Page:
Flat feet

Discussion in 'Joining Up - Royal Navy Recruiting' started by Gollum, May 1, 2007.

Welcome to the Navy Net aka Rum Ration

The UK's largest and busiest UNofficial RN website.

The heart of the site is the forum area, including:

  1. After recently finding out to my surprise that my feet are slightly flat, I have been told by the careers office that this can be a bar to entry.

    Has anyone here been through the medical with flat feet?

    My missus is an ex MA and said that it probably won't be a problem as they're not drastically flat, although I am a bit worried as to whether I'll pass it or not.

    Any advice will be appreciated.

    Gollum
     
  2. get yourself down to a podiatrist who can make some corrective insoles, or if they think it will be helpful you could go under the knife to tighten up the muscles ( surgery I recently watched during work placement and didn't seem to bad)

    http://www.feetforlife.org/cgi-site/chiropodist.cgi
     
  3. On the bright side Gollum - there's always the circus!!

    Seriously though - I hope it works out for you. Good luck.

    SF
     
  4. Shit 8O

    Er, no, I passed the medical. Maybe it's only if they're really bad and your knees get all bendy and such? :wink:

    Let us know how it goes!
     
  5. Actually, what is the medical problem with flat feet?

    The reason I ask is because my feet used to be a little bit on the flat side, and I never had any problems walking, running or standing. Used to do some foot exercises to tighten the muscles up and pull the arches into something more of a curve, but there's been no real difference in the way that I walk, run or stand.

    If a doctory-nursey-type person (or even anybody who knows the answer) would like to enlighten me, I would be very much obliged.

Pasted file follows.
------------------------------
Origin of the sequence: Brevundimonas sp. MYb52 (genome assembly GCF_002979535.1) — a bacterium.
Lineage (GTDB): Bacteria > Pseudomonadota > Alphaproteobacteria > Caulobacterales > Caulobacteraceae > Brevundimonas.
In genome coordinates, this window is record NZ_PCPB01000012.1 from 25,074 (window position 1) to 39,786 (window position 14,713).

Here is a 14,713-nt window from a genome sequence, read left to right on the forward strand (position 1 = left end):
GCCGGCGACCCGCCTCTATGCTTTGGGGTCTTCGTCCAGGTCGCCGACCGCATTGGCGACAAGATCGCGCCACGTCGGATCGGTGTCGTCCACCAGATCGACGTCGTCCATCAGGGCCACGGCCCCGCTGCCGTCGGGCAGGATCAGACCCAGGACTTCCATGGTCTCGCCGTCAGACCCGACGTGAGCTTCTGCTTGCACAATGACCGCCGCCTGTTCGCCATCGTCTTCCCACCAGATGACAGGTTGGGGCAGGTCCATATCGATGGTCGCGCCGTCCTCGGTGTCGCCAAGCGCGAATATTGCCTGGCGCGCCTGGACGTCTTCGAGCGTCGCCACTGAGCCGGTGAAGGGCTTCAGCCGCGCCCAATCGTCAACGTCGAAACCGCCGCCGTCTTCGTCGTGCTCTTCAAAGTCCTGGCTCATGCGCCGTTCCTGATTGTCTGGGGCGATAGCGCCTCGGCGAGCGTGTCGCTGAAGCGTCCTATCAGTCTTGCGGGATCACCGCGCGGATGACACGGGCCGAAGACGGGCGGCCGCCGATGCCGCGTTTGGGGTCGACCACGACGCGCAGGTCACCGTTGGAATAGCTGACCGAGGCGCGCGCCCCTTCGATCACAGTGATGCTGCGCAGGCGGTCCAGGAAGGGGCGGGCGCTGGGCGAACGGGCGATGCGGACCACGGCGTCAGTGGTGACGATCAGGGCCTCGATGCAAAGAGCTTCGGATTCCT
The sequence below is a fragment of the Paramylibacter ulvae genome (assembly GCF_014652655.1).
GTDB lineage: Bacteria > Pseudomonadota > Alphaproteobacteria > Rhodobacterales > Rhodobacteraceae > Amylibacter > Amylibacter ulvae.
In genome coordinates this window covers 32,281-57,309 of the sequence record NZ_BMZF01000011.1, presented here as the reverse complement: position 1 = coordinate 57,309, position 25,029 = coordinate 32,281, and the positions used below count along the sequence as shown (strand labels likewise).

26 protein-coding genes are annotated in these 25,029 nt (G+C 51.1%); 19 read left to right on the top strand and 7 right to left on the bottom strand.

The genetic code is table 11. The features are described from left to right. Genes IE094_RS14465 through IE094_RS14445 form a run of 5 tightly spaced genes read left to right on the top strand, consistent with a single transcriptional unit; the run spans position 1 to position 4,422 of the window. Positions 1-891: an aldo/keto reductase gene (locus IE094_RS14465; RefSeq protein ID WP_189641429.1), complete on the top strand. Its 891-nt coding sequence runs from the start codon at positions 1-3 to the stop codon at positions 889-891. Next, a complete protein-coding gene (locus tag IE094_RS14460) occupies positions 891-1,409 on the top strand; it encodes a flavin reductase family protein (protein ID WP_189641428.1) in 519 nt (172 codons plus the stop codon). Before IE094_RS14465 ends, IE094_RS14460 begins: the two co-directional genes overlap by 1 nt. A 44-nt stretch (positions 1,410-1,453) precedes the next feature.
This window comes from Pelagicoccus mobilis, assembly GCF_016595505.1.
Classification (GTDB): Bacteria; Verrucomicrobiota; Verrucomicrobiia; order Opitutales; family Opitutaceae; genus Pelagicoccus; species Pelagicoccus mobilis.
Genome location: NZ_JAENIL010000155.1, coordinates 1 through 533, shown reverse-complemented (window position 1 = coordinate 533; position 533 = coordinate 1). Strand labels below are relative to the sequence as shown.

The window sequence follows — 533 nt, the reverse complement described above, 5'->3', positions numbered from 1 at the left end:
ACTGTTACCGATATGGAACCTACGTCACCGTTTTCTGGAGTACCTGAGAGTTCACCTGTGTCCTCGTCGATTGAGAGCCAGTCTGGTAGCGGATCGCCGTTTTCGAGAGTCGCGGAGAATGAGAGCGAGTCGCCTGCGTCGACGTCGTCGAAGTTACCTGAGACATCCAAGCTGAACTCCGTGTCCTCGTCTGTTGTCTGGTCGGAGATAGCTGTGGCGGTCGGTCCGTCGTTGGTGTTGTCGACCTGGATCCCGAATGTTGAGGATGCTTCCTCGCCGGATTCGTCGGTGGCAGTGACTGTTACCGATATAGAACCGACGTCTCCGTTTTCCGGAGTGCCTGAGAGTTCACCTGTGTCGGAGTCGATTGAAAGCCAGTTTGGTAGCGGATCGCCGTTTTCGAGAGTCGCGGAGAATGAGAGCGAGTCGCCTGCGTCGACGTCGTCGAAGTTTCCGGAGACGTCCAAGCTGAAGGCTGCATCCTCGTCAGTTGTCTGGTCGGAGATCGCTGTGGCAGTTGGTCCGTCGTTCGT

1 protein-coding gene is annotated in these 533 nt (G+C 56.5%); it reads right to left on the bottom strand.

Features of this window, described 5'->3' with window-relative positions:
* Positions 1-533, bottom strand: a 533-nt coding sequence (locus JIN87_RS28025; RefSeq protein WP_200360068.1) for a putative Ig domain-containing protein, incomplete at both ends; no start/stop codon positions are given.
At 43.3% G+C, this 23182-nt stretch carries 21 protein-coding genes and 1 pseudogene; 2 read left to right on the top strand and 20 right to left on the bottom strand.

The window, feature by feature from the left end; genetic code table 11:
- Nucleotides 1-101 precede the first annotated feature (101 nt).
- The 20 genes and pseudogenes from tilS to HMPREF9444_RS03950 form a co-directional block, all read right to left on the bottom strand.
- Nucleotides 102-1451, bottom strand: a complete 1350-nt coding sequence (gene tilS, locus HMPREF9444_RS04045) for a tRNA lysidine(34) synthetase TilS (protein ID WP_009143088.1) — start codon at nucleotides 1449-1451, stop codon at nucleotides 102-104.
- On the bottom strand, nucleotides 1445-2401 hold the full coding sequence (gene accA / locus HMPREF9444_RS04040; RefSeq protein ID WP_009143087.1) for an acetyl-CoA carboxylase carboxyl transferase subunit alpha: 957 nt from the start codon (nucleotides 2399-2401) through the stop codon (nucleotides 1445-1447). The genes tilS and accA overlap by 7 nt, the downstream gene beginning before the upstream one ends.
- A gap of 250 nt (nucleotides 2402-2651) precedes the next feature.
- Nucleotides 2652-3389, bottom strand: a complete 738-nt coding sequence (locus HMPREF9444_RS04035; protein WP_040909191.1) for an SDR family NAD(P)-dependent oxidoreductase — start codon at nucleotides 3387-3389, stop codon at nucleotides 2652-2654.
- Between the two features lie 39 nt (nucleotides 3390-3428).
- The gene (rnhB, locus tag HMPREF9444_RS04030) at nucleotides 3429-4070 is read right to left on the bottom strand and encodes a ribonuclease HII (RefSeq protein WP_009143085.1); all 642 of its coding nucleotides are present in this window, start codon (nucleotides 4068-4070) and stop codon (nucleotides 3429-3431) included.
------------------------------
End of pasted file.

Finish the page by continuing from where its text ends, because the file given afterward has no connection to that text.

Cheers!
     
  6. G'day Gollum.

    In the dark old days it used to be a no, no, if you had flat feet and back in the Days of N/S you would obviously fail your medical.That was the year before they had the last supper.lol.

    However, on the bright side, I almost never ever noticed any-one, who had been a junior sailor from "G" or "V" ever getting thrown out because of it. We had one junior dismissed by reason of his feet, but he was really noticeable in that he could hardly walk on the upper deck in a calm sea, on a deck with a wee bit of movement then he was a liability to every-one around. Juniors had a better chance of slipping through on medical grounds, than adult entry.

    Keep your fingers crossed mate, and do as some-one else suggested and see a chiropodist to get their help, before you go for your medical.

    pingbosun
     



  7. Flat feet are a common condition.

    When flat feet persist, the majority are considered variations of normal. Most feet are flexible and an arch appears when the person stands on his or her toes. Stiff, inflexible, or painful flat feet may be associated with other conditions and require attention.

    Painful flat feet in children may be caused by a condition called tarsal coalition. In tarsal coalition, two or more of the bones in the foot fuse together, limiting motion and often leading to a flat foot.

    Most flat feet do not cause pain or other problems. Flat feet may be associated with pronation, a leaning inward of the ankle bones toward the center line. Shoes of children who pronate, when placed side by side, will lean toward each other (after they have been worn long enough for the foot position to remodel their shape).

    Foot pain, ankle pain, or lower leg pain (especially in children) may be a result of flat feet and should be evaluated by a health care provider.
     
  8. Gollum, I think I responded to your post a few months back regarding your shin splints. One of the best way to avoid shin splints, in flat-footed people, is to get orthotics. I understand that you are doing this, which is good. A LOT of people are flat-footed. It is very common. And more importantly, it is RARELY caused by anything abnormal or that can not be treated. Whomping Willows posts are spot on. I would be more concerned with avoiding getting shin splints again as this will have a direct result on your training. Being flat-footed will not intervere with your training with correct orthotics. Also, take a big deep breath about your medical. The more nervous and wound up you are, the harder it will be for the practitioner to assess you. Good Luck mate!!
     
  9. Thanks to everyone who responded, I think I'm just working myself up over nothing.........I'll sleep easier tonight!

    Peter I think the reason having flat feet could be a bar, is because it can lead to problems with the back in later life due to running, although don't quote me on that.

    Thanks again.

    Gollum
     
  10. Run....
    We don't run in the RN

    Maybe surrender though thats a different thread..
     
  11. :D :D
     

Share This Page